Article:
We have often heard it said that information is power. But in real terms, that idea is largely incomplete. The fact is, with most of us having access to millions of pieces of information literally at our fingertips with the touch of a button or the swipe of a thumb, information is only power if you can effectively use it and constructively act with it.
Knowledge is power. We must be able to sort through all the information at our disposal, process what it is and the value it holds, manage the best and most effective ways that information can be useful for us, and then apply what we’ve learned to achieve our objectives.
It is vital that we connect the dots and do so in a way that others can understand and follow to bring investigations to their successful conclusion.
This is why data-sharing programs have become so essential to organized retail crime investigations. In response to the alarming rise of organized retail crime, retailers have teamed up with law enforcement agencies to launch secure data-sharing programs as an integral part of the various organized retail crime associations (ORCAs) across the country. This allows these agencies to work in concert to report, monitor, and investigate all forms of organized retail crime using a secure, private platform to protect the integrity of the investigation.
These databases provide a proactive tool that uses a secure web interface for data entry, incident alerts, viewing files as part of ongoing investigations, and ongoing incident queries. Information related to organized retail crime and related criminal investigations is entered into these databases, allowing investigators to create automated alerts and conduct queries based on selected criteria that could align with similar investigations they are engaged in. Photos, video footage, and other valuable data can typically be attached to incident profiles as well.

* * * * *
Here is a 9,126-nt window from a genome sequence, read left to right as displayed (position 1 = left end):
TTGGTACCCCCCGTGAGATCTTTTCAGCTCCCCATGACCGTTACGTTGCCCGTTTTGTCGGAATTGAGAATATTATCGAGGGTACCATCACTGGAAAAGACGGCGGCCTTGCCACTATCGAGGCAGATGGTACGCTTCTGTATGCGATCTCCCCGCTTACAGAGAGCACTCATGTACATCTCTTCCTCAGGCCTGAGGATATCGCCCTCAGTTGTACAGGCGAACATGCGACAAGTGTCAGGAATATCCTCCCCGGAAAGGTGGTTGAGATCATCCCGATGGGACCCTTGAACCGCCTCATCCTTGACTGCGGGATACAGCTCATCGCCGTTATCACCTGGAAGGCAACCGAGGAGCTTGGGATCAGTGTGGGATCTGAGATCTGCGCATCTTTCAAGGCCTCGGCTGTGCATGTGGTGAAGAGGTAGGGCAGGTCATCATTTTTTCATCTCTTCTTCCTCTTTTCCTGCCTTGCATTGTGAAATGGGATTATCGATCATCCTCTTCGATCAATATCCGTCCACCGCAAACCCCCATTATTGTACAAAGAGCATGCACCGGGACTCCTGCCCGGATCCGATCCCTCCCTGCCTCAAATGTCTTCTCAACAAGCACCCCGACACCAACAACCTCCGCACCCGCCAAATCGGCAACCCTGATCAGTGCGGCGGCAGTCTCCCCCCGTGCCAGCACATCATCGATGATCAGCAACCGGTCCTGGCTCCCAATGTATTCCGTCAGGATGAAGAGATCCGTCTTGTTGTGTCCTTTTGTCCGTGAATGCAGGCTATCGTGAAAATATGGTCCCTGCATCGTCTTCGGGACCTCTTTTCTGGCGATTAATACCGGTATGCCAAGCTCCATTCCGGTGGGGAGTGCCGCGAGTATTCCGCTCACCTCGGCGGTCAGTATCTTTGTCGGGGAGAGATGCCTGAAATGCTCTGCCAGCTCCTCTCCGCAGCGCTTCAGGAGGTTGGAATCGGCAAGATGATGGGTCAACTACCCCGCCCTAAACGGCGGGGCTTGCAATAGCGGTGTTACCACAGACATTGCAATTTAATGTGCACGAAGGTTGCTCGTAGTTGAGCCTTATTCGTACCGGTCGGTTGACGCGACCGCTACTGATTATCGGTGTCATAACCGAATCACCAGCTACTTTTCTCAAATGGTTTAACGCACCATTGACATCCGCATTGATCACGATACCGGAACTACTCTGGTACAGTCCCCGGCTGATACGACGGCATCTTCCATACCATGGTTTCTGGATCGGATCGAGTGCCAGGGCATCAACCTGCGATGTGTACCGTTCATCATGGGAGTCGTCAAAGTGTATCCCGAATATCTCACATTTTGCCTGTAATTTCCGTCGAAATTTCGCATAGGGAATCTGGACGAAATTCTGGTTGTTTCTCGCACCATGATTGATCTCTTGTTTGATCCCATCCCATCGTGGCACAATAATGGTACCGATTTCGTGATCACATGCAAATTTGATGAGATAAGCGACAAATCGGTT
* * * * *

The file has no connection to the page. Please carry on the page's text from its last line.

How We Got Here
In the summer of 2020, as the ORCAs in Action initiative was just getting underway, LP Magazine held a closed- door meeting with the leaders of all the various ORCAs across the country to review their most pressing needs and how to best support the ORCAs in their efforts. While data-sharing opportunities were previously part of the ORCA platform, there were several concerns raised about the existing offering, and a unanimous request was made to search for and implement world-class data-sharing programs to enhance communication, support ORC investigations, and ensure the privacy and security of the information network.
To support this request, an ORCA Leadership Technology Summit soon followed, with six technology-driven loss prevention solution providers generously offering their support. The ORCAs were free to choose from among the solution providers that best fit their individual needs and partnerships quickly evolved. Appriss Retail, Auror, Detective Analytics, Innovise, Ministry of Ideas, and Trueth were among the solution providers that took part.